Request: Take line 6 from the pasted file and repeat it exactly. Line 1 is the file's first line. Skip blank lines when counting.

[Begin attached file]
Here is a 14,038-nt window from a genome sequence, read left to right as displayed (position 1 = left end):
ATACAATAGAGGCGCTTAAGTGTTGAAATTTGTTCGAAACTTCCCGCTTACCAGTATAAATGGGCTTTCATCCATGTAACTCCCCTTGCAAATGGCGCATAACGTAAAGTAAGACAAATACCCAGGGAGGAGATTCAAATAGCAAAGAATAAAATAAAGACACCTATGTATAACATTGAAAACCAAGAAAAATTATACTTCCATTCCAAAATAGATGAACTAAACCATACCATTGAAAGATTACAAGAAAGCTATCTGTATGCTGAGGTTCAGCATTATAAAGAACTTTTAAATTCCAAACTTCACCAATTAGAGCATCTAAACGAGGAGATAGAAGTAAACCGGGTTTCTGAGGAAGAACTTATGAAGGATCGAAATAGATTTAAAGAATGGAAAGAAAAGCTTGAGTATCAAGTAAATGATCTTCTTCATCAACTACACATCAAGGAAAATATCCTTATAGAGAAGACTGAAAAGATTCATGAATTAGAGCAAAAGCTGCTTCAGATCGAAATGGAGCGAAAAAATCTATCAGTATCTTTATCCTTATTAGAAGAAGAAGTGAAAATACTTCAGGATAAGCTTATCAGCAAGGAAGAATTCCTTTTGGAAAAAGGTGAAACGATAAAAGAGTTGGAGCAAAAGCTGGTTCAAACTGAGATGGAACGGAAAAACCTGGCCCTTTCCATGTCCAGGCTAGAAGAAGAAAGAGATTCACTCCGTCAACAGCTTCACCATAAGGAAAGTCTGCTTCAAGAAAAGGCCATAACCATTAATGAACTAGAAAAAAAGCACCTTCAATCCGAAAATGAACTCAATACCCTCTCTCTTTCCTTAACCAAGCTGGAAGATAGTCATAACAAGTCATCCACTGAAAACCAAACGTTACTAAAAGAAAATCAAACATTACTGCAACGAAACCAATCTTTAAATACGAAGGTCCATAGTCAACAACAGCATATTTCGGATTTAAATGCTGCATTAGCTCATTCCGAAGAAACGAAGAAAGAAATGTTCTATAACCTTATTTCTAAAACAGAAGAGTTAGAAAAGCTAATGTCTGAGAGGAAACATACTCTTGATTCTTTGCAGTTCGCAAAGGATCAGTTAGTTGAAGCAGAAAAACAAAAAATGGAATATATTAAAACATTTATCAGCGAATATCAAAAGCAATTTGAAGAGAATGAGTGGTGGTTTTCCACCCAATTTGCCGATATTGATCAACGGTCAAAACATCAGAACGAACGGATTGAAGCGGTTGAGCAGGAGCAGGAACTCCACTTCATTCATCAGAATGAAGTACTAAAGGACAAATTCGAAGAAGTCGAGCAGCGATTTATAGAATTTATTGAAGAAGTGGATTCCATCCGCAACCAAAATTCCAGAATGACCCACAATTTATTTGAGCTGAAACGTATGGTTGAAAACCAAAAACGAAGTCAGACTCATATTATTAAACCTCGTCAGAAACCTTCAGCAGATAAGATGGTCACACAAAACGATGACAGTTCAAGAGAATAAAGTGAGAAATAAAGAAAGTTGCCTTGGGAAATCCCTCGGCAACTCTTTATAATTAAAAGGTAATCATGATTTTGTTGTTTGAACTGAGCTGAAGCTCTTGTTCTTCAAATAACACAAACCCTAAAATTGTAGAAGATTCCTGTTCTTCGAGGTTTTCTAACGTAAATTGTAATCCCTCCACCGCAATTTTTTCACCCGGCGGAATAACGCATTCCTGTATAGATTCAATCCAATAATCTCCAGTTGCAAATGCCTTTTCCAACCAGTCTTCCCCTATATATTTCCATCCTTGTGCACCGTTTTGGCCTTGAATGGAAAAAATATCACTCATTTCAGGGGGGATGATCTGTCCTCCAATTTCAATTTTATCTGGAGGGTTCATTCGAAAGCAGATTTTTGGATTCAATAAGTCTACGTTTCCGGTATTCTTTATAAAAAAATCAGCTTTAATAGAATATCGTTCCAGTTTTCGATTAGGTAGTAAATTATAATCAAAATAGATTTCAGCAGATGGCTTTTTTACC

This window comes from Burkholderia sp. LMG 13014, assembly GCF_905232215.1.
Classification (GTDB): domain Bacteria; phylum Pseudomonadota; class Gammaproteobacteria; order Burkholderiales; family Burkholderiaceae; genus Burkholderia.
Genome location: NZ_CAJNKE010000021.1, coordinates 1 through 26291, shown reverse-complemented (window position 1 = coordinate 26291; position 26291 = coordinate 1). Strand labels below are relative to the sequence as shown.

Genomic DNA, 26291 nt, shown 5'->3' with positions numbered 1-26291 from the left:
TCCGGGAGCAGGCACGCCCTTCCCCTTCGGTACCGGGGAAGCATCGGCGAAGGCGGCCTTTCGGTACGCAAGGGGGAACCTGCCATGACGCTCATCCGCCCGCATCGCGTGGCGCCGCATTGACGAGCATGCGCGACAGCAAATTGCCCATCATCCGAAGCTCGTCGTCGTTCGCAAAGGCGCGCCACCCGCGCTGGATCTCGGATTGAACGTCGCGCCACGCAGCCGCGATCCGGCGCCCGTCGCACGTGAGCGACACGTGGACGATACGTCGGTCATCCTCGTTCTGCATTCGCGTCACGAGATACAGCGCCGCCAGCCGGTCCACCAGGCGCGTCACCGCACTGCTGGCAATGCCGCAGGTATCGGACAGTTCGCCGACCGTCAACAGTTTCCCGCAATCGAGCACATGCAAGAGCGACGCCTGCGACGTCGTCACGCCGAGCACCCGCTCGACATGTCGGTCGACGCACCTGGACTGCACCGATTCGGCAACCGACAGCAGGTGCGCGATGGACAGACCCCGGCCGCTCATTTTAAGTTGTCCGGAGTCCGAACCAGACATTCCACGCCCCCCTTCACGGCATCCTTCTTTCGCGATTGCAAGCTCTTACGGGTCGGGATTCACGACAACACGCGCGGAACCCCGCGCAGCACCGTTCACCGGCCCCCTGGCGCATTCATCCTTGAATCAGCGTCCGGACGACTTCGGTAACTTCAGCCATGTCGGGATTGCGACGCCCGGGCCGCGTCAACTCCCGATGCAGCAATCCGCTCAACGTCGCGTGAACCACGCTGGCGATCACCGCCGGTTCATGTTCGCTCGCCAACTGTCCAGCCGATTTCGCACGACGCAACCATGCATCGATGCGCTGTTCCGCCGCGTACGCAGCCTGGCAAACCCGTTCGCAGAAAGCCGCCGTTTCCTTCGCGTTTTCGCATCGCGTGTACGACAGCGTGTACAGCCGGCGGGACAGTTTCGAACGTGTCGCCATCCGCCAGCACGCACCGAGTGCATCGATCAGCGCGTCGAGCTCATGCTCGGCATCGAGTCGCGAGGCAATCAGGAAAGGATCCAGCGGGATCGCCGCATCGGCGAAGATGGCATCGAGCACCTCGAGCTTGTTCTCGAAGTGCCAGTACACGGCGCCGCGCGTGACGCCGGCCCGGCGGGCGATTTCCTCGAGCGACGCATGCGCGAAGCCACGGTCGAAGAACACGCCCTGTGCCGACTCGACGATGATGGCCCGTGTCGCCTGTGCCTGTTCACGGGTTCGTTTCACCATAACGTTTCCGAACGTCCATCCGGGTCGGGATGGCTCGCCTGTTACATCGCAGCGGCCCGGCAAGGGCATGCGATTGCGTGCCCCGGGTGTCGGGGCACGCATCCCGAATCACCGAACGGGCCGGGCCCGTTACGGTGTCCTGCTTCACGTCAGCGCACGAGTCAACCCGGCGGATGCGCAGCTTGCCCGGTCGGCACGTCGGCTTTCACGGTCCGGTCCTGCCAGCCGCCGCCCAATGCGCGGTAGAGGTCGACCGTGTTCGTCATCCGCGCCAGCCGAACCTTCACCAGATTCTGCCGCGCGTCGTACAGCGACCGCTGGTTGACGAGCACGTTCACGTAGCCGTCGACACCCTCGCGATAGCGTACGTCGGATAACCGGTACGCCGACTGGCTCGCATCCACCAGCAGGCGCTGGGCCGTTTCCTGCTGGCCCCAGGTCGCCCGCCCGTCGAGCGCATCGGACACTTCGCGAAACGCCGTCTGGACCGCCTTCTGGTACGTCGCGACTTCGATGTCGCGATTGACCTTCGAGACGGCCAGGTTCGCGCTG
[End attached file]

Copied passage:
Genomic DNA, 26291 nt, shown 5'->3' with positions numbered 1-26291 from the left: